22 June, 2012

Brown back to his roots on rescue mission

Adam Morton
The Age, 22 June 2012

A WEEK after retiring from politics and 40 years after first wandering into a Tasmanian forest, Bob Brown yesterday gazed up at old-growth trees in Victoria's central highlands for the first time and gave a commitment to campaign to save the endangered Leadbeater's possum.

First-time visit: former Greens leader Bob Brown 'experiences' the old-growth forests near Camberville and vows to fight for Leadbeater's possum. Photo: Justin McManus
The former Greens leader was the first senior politician to accept an open invitation from scientists to visit the forests around Healesville and Marysville to see the impact of logging and bushfire, which they say has reduced the tiny possum's population to less than 1000.

Today he plans to join protesters at a camp blockading logging at Mt St Leonard, near Toolangi.
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When he first visited the island state in 1972, in part in an ambitious search for the Tasmanian tiger, Dr Brown was stunned to learn its extinction was linked to the Tasmanian Parliament placing a £1 bounty on its head. He said the situation facing Leadbeater's possum was similar, citing scientific advice that it could face extinction within 20 years.

''The bounty is on the trees the possum lives in here, by deliberate government fiat. It is listed as imperilled by the federal legislation, which says therefore you must have a meaningful plan to bring it up. None of that is in place,'' he said.

''One of the reasons I have left Parliament … is to talk more generally to a very alert audience about turning the destruction of habitat and species around. And if you can't turn it around for Leadbeater's possum in wealthy, democratic Victoria, forget the planet. It's as simple as that.''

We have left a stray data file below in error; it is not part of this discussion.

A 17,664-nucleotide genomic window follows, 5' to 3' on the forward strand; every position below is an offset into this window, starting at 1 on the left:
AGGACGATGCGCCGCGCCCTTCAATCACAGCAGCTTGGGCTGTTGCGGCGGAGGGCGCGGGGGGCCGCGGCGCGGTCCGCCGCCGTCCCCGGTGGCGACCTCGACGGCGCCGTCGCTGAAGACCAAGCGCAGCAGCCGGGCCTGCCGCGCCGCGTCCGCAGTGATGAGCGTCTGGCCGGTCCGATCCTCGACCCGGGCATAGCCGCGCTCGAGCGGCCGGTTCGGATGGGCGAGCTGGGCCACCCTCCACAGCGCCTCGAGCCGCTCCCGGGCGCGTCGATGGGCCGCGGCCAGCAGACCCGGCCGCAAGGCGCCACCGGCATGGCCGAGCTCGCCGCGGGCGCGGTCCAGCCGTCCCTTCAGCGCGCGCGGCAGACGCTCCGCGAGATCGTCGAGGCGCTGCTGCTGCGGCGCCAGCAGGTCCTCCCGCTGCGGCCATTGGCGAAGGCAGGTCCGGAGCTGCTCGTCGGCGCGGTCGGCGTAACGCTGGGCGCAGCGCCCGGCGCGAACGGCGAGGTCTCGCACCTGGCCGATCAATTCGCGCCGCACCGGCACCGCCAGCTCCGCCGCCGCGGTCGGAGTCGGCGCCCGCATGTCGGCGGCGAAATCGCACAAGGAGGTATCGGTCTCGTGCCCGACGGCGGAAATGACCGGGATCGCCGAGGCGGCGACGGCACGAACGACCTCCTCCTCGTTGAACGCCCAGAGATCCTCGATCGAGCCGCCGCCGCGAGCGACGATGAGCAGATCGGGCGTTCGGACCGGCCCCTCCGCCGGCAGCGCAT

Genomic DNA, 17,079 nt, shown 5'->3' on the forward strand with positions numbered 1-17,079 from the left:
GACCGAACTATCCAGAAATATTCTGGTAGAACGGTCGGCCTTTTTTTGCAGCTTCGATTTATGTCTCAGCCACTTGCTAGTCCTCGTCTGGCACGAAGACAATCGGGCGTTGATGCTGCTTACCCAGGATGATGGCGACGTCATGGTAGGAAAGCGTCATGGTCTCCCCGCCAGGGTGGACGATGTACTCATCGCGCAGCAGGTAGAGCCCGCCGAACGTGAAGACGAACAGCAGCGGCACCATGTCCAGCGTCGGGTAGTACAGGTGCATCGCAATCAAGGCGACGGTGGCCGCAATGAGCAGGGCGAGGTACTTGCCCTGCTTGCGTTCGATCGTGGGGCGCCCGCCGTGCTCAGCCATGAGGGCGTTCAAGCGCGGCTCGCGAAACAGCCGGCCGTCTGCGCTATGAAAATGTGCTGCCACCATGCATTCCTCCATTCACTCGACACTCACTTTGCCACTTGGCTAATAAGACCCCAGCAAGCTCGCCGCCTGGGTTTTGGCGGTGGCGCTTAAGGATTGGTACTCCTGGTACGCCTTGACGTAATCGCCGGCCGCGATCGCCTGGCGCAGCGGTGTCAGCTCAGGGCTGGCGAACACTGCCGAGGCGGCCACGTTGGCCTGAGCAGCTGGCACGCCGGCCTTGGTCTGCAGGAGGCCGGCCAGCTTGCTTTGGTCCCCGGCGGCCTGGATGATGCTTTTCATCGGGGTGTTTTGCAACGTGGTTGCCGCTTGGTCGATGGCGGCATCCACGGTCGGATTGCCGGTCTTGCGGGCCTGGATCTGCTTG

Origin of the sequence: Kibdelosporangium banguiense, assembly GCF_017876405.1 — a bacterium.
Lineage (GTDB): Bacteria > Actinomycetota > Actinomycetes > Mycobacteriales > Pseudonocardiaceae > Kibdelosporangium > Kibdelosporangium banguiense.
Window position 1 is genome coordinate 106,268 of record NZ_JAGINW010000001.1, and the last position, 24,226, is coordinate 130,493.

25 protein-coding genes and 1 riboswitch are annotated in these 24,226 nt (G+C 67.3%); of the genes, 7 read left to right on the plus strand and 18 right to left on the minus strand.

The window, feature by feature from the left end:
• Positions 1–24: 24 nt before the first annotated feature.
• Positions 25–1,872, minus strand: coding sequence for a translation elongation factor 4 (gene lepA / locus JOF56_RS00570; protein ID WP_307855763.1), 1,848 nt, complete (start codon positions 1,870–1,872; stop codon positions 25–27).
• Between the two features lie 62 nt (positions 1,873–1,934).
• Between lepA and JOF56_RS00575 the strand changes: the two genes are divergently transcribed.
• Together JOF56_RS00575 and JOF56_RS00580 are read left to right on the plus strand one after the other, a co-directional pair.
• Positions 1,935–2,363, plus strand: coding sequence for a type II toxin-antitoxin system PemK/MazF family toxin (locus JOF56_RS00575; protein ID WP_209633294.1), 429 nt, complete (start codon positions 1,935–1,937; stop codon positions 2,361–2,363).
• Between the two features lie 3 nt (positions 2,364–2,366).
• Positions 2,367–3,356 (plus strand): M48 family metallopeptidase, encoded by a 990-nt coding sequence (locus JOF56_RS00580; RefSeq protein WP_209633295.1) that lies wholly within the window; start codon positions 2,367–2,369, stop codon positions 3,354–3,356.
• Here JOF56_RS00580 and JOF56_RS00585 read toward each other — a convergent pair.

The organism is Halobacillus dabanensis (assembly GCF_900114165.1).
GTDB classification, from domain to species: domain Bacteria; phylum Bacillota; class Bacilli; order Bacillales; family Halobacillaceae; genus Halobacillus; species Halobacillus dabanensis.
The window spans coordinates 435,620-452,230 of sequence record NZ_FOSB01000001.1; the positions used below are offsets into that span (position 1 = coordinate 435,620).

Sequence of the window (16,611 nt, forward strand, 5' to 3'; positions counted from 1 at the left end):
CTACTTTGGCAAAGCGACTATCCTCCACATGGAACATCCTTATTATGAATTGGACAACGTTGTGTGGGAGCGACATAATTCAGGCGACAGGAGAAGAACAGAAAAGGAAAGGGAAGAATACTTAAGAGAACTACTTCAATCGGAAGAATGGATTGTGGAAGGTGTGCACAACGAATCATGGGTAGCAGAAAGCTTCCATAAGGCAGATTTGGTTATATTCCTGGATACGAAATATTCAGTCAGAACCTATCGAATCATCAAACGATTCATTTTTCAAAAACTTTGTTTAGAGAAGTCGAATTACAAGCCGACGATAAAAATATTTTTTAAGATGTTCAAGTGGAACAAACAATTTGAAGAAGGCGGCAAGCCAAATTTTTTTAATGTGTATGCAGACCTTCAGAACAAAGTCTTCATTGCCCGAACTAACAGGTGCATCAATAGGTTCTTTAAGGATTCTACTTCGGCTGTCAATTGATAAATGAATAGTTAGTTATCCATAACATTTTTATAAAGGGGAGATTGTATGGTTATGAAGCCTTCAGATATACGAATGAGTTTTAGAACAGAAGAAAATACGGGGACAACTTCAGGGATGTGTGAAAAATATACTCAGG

The plight of Leadbeater's possum, Victoria's faunal emblem, has been at the centre of a campaign by conservationists and scientists to end clearfell logging. An ecology team headed by Australian National University professor David Lindenmayer estimates its numbers were cut in half by the Black Saturday bushfires, and say its remaining population is under pressure from forestry.

The forestry industry says it is acting within the law, which requires it to leave pre-1900 trees and prime possum habitat. In March, Healesville group MyEnvironment lost a Supreme Court bid to stop logging in parts of the central highlands, though Justice Robert Osborn said there was a strong case for a review of protection of the possum's habitat in the wake of Black Saturday.

Walking beneath old-growth forest at Camberville, east of Marysville, Dr Brown said it felt like visiting Tasmania's Styx Valley, though at higher altitude.

''Why isn't half Melbourne out here looking at it, craning their necks?'' he said. ''We've got on the back step of Melbourne fabulous forest and rare and wonderful creatures, but I think people don't know it is here.''

Professor Lindenmayer said he had extended the same invitation to tour the forests to Prime Minister Julia Gillard and Opposition Leader Tony Abbott.

In 2009, ANU scientists found Victoria's mountain ash forests were the most carbon-dense in the world. Dr Brown said this was poorly understood. ''There is a fortune standing here looking up at the sky in an age of carbon trading,'' he said. ''It is being traded for a pittance lying down on the back of a truck. It economically doesn't make sense any more.''

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